For diesel motorhomes look for an Extended Life Coolant (ELC) such as Valvoline Xerex and for gas-engine motorhomes you can also use AC Delco Dex-Cool.

In an absolute pinch, you can use plain water in your radiator if it’s low and overheating, but this is only a stop-gap measure until you can reach a service station for a proper fluid refill.


Always place a rag over the cap before opening and maintain a downward force during removal. You don’t want the cap to come flying off and possibly send scalding fluid into your skin.

If your RV has an overflow tank and the coolant is full but low in the radiator after the RV has been sitting for a few hours, it’ll need immediate servicing as there’s a clog in the system.

If your engine heat indicator on the dashboard is running high (mid-way is what you want), check your radiator fluid after the engine cools down.

Motorhome Power Steering Fluid

Anyone should be able to handle a DIY motorhome power-steering-fluid refill. A complete flush is better left to the experts during a scheduled maintenance service appointment.

Check the owner’s manual for the filling cap and dipstick location, or take a good look around the RV engine to spot the cap that says “power steering” on the top.


  • Pull out dipstick
  • Clean off with a paper towel or rag
  • Reinsert dipstick
  • Pull out again and check level
  • Add fluid if level is low but do not exceed the “max fill” line


Many RV motorhome manuals will indicate which brand or type of fluid they recommend. Always use this fluid to avoid issues with steering performance and service warranty.

Conventional power steering fluid is typically clear or transparent and darkens as it ages. You can also buy synthetic power steering fluid that can enhance performance in extreme weather conditions.

If the fluid in your power steering reservoir is red, then it’s an ATF (automatic transmission fluid), or if it’s brown, it can be an AW46 hydraulic oil or 15W40 engine oil, which both are suitable for this application. Some tanks will have a sticker that indicates which specific fluid to use.


Take notice of small differences you feel in your motorhome’s steering wheel and performance while driving. A harder-to-turn wheel or strange noise can indicate a problem, which this article on power steering issues fully details.

Consider using a power steering brand that offers leak stop protection that can plug small leaks before they cause significant problems.

Old power steering fluid will look brown, as shown in this video, so don’t assume all brown-looking fluid is oil. If you’re unsure, suck some up with a turkey baster and bring it to a mechanic for a professional opinion.

 How to Change the Power Steering oil and Filter (Video)

Motorhome Windshield Washer Fluid

The easiest and least expensive DIY motorhome fluid refill is going to be the windshield washer fluid.

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The reservoir is typically a transparent white so you can visually see the level of liquid inside. The wide cap is easy to remove for filling.

Look for the windshield washing fluid tank near the front or sides of the engine compartment where it’s easily accessible.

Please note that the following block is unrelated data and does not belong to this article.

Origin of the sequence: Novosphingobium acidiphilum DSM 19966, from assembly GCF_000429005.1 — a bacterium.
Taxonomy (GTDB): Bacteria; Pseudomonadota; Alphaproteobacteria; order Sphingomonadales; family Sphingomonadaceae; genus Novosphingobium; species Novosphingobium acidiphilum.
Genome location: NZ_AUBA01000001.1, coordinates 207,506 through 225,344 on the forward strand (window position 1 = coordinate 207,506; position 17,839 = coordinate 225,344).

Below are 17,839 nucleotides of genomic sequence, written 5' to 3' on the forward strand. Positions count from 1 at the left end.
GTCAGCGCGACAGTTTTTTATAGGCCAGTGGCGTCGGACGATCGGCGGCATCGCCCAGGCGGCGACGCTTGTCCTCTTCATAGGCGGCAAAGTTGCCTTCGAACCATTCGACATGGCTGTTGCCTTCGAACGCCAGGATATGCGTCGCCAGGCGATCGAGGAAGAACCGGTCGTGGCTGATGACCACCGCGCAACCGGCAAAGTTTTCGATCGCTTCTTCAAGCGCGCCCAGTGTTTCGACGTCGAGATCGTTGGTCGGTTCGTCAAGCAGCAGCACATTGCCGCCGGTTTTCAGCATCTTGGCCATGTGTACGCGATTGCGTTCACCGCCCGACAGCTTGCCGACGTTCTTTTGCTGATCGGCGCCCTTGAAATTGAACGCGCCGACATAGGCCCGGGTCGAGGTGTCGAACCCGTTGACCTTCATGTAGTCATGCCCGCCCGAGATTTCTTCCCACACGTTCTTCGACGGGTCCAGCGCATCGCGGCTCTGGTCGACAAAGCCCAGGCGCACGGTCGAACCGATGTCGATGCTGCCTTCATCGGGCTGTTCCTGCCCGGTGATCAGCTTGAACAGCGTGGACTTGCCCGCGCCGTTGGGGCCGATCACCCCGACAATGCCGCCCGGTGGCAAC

• Visually look at the markings on the side of the tank
  • Open cap and add fluid if the level is low
  • Never add fluid past the “max fill” line


Miles on the road with the expansive windshield found on motorhomes means your windshield will get covered in bugs and dirt, so a watery, cheap fluid isn’t going to work.

Look for Prestone AS658 All Season as a top choice for refilling your reservoir. The deicing agents can clear away snow and ice during cold-weather camping trips, while the bug wash detergents can break up sticky residues that can smear across the glass in all seasons.

A quality window washing fluid can make a huge difference in eye strain while driving, so don’t skimp on this motorhome necessity. Check the level every few times you fill up on gas to ensure it stays full.

Motorhome Leveling Jacks (and Slides) Hydraulic Fluid

Checking and adding hydraulic fluid to your RV is a straightforward DIY chore.

I suggest letting an RV service technician handle the complete replacement of fluid.


Your hydraulic fluid reservoir location inside your engine compartment will vary depending on the class of your motorcoach and the manufacturer.

A quick check of the manual should lead you to the right area. Be prepared with a funnel with a long hose in case the tank is hard to reach.

Many hydraulic-fluid reservoirs will be a black tank that holds around a gallon of fluid.

The cap will unscrew and have a dipstick attached. The markings on the dipstick will allow you to determine if you need more fluid.


  • Pull out dipstick
  • Clean off with a paper towel or rag
  • Reinsert dipstick
  • Pull out again and check level
  • Add fluid if level is below “full”


Before buying any brand and type of hydraulic fluid for your camper, check your owner’s manual for recommendations.

Most experts and manufacturers say to use an ATF with low-viscosity for motorhome hydraulic jacks. Dextron III or Mercon are names to look for on a label.

The name “Mercon” on a recommended ATF fluid comes from Ford patents and means the manufacturer wants a specific level of quality that will support the jack’s function and lifespan.


Don’t ever switch to a synthetic brand if your motorhome came with and recommends a conventional fluid and vice versa. Mixing fluid types can cause it to gum up.

Never add fluid to the reservoir unless all RV jacks and slides are retracted. If you fill the tank with them out, the fluid has nowhere to go when they retract but out the cap or by blowing a line.

Flush and replace your motorhome hydraulic fluid reservoir every three years.

Final Thoughts

Motorhomes provide so much camping enjoyment they’re worth the extra work to keep them running strong.

Use the guide above along with the information in your owner’s manual to create an engine maintenance fluids and filters checklist.

A list with all the brands and quantities of supplies you need each RV season will help you never miss a critical engine maintenance task!

"Man cannot discover new oceans unless he has the courage to lose sight of the shore."
-- Andre Gide